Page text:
A multi-track approach is required to prevent the recurring and increasing frequency of famine in the region:

  • Emergency funding is required from all types of philanthropists in the international community to provide emergency assistance on the ground. There are a number of immediate needs beyond the provision of food and nutritional supplements. This includes WASH (water, sanitation and hygiene), interventions in conflict management and provision of non-food items, such as plastic sheets, containers for water, cooking items and hygiene items.
  • The UN and humanitarians have also stressed the need to invest in longer-term solutions and resilience-building measures to save people’s lives and livelihoods and prevent them from leaving their homes in search of food, water and health care.
  • There is also a need for disaster preparedness and climate mitigation and adaptation to address the impacts of the global climate crisis. This should include providing support to address structural development needs for vulnerable and at-risk groups to help them recover fully from previous food crises, build resilience to current and future climate-related drought and food insecurity and focus on longer-term solutions.

Livelihood support

Livelihood support (including market-based solutions, livelihood diversification and climate-smart agricultural programming) is “disproportionally underfunded” in humanitarian responses in the region.

This includes:

  • Recovering lost livelihoods.
  • Diversifying livelihoods away from agro-pastoralist activities (since animals are dying).
  • Building resilience through identifying the most vulnerable affected households.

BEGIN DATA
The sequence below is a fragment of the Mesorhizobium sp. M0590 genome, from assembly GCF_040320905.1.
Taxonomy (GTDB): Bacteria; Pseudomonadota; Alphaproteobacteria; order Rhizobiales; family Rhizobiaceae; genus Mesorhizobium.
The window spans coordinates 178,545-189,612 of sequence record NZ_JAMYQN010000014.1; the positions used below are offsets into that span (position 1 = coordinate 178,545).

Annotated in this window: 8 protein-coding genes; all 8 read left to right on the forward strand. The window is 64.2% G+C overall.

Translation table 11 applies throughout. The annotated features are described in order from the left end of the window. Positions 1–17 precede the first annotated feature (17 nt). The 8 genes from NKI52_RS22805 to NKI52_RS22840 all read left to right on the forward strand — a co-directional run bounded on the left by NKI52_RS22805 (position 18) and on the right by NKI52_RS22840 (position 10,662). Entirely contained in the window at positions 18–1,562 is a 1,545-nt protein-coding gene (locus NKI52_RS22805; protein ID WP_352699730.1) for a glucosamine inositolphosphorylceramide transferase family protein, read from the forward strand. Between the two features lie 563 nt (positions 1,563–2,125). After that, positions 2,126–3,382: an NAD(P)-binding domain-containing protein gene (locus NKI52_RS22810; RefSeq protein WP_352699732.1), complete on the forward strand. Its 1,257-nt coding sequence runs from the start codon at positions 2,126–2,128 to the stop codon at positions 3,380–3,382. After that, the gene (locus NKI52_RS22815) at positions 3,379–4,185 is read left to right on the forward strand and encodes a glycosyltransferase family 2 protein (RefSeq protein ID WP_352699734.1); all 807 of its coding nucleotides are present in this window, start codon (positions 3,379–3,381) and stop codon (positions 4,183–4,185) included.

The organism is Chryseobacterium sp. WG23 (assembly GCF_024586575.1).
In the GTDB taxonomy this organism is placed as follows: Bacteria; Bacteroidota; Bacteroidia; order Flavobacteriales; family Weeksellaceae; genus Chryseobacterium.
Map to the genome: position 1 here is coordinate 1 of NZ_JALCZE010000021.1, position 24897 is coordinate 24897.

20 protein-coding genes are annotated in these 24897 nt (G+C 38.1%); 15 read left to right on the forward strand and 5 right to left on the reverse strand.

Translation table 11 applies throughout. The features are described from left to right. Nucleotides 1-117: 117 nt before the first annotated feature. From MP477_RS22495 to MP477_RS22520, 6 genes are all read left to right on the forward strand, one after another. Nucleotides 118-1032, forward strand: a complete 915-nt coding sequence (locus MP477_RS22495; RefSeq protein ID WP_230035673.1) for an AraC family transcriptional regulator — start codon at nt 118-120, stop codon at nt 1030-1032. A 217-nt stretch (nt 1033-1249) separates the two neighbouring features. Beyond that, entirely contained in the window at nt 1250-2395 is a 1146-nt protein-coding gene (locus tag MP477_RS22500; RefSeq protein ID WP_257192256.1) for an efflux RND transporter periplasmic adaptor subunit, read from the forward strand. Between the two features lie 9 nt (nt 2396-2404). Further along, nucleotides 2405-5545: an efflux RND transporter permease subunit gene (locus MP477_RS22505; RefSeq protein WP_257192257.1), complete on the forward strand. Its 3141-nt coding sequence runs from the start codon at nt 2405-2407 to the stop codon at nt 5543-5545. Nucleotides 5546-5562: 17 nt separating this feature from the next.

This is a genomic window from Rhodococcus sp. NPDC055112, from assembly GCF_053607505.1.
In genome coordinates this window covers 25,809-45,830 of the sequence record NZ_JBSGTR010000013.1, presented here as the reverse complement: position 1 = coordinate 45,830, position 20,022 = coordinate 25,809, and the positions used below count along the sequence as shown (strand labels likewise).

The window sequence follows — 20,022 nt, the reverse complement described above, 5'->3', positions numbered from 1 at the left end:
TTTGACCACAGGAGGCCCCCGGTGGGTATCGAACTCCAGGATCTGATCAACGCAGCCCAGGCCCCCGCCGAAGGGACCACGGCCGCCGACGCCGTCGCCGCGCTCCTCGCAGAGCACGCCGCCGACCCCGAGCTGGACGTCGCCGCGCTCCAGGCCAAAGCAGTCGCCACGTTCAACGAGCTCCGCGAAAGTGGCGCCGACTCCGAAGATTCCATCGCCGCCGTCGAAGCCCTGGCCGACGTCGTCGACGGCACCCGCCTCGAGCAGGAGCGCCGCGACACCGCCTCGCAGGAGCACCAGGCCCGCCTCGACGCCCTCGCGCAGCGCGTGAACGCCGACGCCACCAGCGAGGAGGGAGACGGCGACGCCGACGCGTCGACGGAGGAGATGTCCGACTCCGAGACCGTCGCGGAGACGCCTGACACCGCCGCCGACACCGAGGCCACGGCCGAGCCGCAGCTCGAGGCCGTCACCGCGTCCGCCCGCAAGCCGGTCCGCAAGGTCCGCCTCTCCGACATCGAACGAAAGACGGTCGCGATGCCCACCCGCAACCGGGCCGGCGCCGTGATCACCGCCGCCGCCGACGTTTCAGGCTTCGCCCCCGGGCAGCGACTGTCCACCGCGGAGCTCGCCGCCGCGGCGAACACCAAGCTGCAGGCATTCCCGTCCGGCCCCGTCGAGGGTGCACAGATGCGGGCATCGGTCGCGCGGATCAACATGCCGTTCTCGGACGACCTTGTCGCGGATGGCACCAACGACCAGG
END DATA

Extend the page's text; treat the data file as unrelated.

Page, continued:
• Providing inputs and training on climate-smart agriculture and drought-resistant crops and farming practices.
  • Establishing agricultural co-ops.
  • Working with local community-based organizations (CBOs) and governments.
  • Strengthening the resilience of local markets and facilitating linkages to markets for the most affected groups.

This is an effective way to help vulnerable people recover from food insecurity crises and build resilience to withstand current and future risks and shocks.

Cash assistance

As with most disasters and emergencies, cash donations are recommended by disaster experts as they allow for on-the-ground agencies to direct funds to the most significant area of need, support economic recovery and ensure donation management does not detract from disaster recovery needs.

CDP recommends cash both as a donation method and a recovery strategy. Providing direct cash assistance can allow families to purchase items and services that address their multiple needs. It gives each family flexibility and choice, ensuring that support is relevant and timely. Cash assistance can also help move families faster towards rebuilding their lives.

Protection – Girls and Women

As the crisis grows, families often face desperate choices including marrying off their young girls. Marriage both reduces the number of people requiring food and may help families obtain a dowry that will support the remainder of the family.